On this anniversary of the Feb 22 Canterbury quake, many are reflecting on their lives over the past 6 years. The earthquakes are not the only challenge that many have had to face. As well as issues with land, homes, insurance, work displacement, travel and transport snags over a long period of time, many have also struggled with general feeling of becoming mired in their own recovery. There are also those unlucky enough to have been involved in further events, such as the Cook Strait and Kaikoura quakes, and the ongoing Post Hills fires. Such is the reality of living in beautiful New Zealand.
For those tasked or volunteering to help others through the health and welfare systems or through civil defence activity or other avenues, the burden is even greater. Research shows that rescue and recovery workings engaged in disaster response and relief are at increased risk of developing mental health problems as a result of these activities, especially if they are already in a position of working through their own and others recovery. When I write this sentence, I am thinking in particular of those assisting in the Port Hills fire response – and we are still in response rather than recovery. These volunteers and workers are also at increased risk of empathy exhaustion, burnout and compassion fatigue. It is a tough job, and these workers deserve and need the support of the entire community – from those who they assist and those who task them to assist and those who lead them.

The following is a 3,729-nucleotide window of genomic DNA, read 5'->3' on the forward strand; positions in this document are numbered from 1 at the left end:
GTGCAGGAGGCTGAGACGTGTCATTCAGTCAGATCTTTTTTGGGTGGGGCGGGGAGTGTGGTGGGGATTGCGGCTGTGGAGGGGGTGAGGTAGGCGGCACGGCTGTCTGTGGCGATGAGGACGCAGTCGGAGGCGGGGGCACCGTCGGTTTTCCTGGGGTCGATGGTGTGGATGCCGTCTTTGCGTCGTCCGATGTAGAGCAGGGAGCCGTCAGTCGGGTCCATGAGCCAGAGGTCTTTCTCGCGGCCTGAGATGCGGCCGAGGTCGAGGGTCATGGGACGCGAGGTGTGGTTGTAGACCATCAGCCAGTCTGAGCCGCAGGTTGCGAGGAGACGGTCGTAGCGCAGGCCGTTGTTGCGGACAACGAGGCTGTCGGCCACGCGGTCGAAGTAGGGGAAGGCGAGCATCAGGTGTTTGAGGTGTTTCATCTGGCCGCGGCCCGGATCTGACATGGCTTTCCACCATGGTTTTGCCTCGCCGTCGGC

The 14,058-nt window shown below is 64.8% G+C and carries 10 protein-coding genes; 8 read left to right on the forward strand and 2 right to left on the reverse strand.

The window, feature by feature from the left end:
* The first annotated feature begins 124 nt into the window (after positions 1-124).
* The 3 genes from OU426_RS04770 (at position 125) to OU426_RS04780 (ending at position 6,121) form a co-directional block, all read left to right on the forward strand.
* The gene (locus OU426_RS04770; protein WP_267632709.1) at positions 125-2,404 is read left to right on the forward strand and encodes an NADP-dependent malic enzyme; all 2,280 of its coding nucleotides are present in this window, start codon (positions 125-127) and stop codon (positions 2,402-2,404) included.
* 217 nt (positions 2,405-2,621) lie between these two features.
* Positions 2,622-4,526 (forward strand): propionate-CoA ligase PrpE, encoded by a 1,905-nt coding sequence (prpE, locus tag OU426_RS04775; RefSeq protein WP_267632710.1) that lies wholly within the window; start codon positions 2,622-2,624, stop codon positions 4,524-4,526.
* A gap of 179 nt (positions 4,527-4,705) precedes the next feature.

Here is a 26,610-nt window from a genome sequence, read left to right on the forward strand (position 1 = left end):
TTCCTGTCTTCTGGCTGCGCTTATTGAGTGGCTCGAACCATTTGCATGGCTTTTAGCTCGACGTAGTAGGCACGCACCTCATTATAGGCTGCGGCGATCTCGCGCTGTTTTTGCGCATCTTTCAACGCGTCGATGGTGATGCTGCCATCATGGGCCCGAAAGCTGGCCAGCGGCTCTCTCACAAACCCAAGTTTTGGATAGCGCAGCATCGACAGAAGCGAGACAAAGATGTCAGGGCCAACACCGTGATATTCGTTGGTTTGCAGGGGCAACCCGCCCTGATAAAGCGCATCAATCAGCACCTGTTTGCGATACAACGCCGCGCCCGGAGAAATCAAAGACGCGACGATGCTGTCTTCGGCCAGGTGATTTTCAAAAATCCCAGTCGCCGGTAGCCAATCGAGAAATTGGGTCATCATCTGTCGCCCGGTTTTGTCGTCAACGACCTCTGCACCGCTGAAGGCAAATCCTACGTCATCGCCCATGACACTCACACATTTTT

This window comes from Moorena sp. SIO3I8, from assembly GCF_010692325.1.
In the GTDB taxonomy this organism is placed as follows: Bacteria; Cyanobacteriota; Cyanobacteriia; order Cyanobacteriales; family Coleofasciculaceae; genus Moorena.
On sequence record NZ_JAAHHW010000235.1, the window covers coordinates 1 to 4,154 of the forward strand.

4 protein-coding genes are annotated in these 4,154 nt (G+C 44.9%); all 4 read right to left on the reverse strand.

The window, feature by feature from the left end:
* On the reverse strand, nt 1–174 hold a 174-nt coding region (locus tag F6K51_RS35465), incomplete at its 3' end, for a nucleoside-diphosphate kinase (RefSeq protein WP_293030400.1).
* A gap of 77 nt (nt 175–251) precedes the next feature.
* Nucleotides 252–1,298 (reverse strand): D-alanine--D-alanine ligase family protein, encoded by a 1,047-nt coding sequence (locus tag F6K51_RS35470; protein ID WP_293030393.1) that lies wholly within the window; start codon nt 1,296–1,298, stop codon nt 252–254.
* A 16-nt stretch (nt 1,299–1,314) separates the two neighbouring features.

Coordinating and enabling a disaster response across all sectors of society is a complex task, no matter what the size of the disaster. Larger disasters create different problems, but smaller ones bring their own pressures and scrutiny. This is especially so when considered in the context of more recent challenges such as the Canterbury and Kaikoura earthquakes and the impact this has on people’s capacity to assist in recovery over a period of time.
If we are not mindful and careful about this impact, problems may begin to arise. Indeed, we may be getting big clues as to these problems already. Understandably, concerns about the coordination between response organisations and their capability to respond effectively and efficiently have arisen. However, there is a parallel and real risk that a focus on structures and efficiency without also understanding the real human impact that these events have, both on the affected population and those who are serving them, may result in further depersonalisation, demoralisation, and reduced effectiveness. This can increase the risk of very real distress and potential for harm.
Now, more than ever, we need to remember that there is danger is setting up a false dichotomy between efficiency of response and the simple act of expressing kindness, gratitude and compassion. There is no choice to be made. You can, and have always been able to have both compassion in our work and how we deal with each other, and effectiveness and efficiency in response.
Effective coordination between institutions that are fit for purpose and adequately resourced to meet their obligations is critical in all endeavours. But above all, it is the people who matter and make this happen, today, and every other day before, during, and after this anniversary day.
Be kind and fair to each other. It matters a lot.
Johal S. Kindling Kindness for Compassionate Disaster Management. PLOS Currents Disasters. 2015 Oct 5 . Edition 1. doi: 10.1371/currents.dis.078959ba72f0d133cd2d8fd7c7d9b23d.